Flesh and blood long-term library

Great piece in the Washington Post on the future of ancient books in Timbuktu.

A sort of ancient-book fever has gripped Timbuktu in recent years” as outsiders encounter large, family-owned collections of ancient manuscripts which remain in private hands. at the same time, Timbuktu’s residents “hope to lure the world to a place known as the end of the Earth by establishing libraries for visitors to see their centuries-old collections of manuscripts.”  For those who do not sell their collections privately, small libraries are in bloom across the city.

Yet with instructions from ancestors to preserve ancient books within families, there is a reluctance to place them in libraries currently being built for the very same purpose. “Many owners refuse to part with their books… but they struggle to raise funds to restore or display them.”

It is interesting that that so many families were able to preserve these manuscripts for so long.  What caused this culture of long term preservation?

Consider the Library of Alexandria, which Stewart Brand covers in Clock of the Long Now. It experienced at least four fires, two from “collateral damage” by Ptolemy VIII (88 B.C.E) and Julius Caesar (47 B.C.E.), and two from religions on the rise (Christianity and Islam).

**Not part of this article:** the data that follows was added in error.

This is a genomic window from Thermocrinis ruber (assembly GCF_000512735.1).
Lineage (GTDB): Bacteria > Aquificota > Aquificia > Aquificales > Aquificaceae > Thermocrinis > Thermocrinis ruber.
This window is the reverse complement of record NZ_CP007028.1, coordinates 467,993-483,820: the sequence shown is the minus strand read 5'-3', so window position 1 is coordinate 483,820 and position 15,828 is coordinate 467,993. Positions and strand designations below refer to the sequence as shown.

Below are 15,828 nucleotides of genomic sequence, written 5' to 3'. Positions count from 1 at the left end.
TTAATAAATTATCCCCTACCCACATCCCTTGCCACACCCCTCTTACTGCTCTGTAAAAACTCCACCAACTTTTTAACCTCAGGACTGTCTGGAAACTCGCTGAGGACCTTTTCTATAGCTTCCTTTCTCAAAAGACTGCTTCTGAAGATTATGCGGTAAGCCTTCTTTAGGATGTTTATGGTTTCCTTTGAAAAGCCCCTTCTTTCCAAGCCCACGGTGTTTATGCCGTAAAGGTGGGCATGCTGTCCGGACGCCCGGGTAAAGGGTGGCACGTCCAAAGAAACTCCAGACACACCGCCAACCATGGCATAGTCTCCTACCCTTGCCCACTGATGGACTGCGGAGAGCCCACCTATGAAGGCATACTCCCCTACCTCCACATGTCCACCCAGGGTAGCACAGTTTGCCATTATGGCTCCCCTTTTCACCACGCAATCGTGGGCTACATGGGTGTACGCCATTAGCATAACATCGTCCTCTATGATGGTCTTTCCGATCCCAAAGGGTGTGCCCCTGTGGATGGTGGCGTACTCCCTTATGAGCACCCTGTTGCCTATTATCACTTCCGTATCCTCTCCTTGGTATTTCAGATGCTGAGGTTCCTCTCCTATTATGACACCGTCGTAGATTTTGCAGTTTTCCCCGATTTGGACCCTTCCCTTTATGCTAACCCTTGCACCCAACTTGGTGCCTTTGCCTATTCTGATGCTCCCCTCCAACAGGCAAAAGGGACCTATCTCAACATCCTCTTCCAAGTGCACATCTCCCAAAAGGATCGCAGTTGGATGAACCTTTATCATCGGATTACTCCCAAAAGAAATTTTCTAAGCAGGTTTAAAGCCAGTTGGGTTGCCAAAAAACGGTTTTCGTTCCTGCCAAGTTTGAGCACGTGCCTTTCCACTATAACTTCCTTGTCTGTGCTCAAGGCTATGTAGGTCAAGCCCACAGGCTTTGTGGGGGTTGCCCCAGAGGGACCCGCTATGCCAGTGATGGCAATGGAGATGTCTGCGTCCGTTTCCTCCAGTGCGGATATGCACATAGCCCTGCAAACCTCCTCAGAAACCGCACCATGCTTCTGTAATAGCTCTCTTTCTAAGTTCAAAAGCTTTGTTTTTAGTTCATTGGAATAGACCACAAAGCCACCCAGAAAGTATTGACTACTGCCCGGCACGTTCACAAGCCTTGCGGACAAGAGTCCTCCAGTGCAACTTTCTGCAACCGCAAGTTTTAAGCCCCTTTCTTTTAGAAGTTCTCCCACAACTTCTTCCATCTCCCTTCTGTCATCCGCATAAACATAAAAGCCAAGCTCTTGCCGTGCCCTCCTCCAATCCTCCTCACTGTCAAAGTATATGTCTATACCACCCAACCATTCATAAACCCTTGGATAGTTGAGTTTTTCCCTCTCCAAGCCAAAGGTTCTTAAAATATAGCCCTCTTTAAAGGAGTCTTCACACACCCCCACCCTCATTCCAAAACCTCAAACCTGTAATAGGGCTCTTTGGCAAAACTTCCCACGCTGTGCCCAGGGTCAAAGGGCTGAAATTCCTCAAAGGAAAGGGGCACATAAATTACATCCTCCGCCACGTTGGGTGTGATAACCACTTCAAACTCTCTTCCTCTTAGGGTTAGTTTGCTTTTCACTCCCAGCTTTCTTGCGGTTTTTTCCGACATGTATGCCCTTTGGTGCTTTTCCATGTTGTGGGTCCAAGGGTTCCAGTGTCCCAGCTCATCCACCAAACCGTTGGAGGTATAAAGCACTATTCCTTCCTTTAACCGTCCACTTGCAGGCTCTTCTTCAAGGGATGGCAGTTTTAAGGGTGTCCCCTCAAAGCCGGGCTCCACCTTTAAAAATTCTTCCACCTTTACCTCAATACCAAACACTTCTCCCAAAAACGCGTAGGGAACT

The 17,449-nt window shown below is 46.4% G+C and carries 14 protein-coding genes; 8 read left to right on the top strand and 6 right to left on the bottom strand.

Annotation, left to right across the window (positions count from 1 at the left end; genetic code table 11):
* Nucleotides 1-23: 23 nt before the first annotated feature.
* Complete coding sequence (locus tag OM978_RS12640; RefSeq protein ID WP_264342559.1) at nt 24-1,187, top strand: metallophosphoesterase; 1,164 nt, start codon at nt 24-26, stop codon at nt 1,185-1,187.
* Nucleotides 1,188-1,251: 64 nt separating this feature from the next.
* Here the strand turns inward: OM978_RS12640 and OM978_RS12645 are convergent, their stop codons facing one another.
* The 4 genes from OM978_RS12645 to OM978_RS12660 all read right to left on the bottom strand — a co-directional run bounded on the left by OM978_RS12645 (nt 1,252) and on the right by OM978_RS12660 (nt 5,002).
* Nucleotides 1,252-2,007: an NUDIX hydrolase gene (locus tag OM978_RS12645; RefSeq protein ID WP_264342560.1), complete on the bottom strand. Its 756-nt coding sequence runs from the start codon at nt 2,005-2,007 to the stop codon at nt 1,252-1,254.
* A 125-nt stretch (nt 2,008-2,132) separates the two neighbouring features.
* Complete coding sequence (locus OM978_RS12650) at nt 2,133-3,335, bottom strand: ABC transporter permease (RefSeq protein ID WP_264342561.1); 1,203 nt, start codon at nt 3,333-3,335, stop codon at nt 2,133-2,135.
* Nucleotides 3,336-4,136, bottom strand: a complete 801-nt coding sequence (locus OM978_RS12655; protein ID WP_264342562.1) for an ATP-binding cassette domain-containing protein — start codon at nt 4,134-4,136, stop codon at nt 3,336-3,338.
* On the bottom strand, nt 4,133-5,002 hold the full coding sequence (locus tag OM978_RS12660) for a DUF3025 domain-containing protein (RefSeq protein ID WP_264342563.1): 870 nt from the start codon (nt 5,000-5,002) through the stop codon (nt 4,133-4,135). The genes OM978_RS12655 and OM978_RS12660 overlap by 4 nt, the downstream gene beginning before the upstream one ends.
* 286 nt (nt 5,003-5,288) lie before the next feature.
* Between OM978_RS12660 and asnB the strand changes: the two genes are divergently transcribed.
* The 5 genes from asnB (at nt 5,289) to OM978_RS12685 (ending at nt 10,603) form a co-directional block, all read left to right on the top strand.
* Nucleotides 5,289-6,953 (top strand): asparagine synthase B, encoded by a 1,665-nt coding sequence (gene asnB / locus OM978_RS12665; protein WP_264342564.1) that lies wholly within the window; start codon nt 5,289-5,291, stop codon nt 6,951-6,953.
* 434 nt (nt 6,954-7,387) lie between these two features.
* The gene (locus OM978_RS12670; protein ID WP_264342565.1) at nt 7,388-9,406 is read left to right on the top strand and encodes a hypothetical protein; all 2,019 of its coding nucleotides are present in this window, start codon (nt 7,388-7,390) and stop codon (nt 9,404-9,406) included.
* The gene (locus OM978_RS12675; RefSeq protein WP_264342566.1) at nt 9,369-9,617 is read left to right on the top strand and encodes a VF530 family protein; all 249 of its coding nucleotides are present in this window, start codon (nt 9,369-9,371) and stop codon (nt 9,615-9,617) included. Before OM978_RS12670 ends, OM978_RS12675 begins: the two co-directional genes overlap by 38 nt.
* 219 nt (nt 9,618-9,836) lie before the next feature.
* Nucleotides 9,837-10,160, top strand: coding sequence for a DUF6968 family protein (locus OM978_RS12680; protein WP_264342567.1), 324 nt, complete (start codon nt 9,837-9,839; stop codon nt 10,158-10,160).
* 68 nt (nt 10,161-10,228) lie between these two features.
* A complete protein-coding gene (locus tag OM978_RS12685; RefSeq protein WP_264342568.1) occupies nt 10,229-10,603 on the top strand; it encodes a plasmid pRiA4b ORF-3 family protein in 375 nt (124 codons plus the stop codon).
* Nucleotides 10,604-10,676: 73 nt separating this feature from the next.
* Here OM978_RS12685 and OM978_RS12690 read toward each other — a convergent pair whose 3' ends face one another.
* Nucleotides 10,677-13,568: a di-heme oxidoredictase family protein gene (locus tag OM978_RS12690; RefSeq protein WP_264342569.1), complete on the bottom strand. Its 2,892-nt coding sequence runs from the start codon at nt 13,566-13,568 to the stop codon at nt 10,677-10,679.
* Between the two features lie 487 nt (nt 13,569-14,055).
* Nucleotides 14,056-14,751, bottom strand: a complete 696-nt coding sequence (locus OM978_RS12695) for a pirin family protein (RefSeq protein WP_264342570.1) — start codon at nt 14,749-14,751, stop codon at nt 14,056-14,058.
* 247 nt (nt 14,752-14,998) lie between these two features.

The ability to preserve these books over many centuries so far rests with families intent on honoring and adhering to requests from ancestors, a rather small and fragile model compared to the infrastructure needed to build a great library. Yet it is possible that a family with instructions from ancestors is, in some sense, a better library than a library itself.

Six hundred years ago, Timbuktu was packed with university students (at about 25,000, the size of a modestly large mid-western university these days) and a constant flow of merchants. It was a nexus of trade and intellectual life on the continent which then slowed. Perhaps because it did not intersect with the dramatic tension between three continents, like Alexandria, it was less prone both to collateral damage *and* the request by military or religious leaders to dispose of books not relevant to the prevailing winds. In any case, this slowing may well have ensured greater preservation over time.

It’s also confirmation that a library in the middle of a continent–away from the intersection of countries, military conquests and ascendant religious movements–is a really good idea.    With “ancient-book fever” now in Timbuktu, some combination of library and family models will have to preserve them.

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The Long Now Foundation is a nonprofit established in 01996 to foster long-term thinking. Our work encourages imagination at the timescale of civilization — the next and last 10,000 years — a timespan we call the long now.

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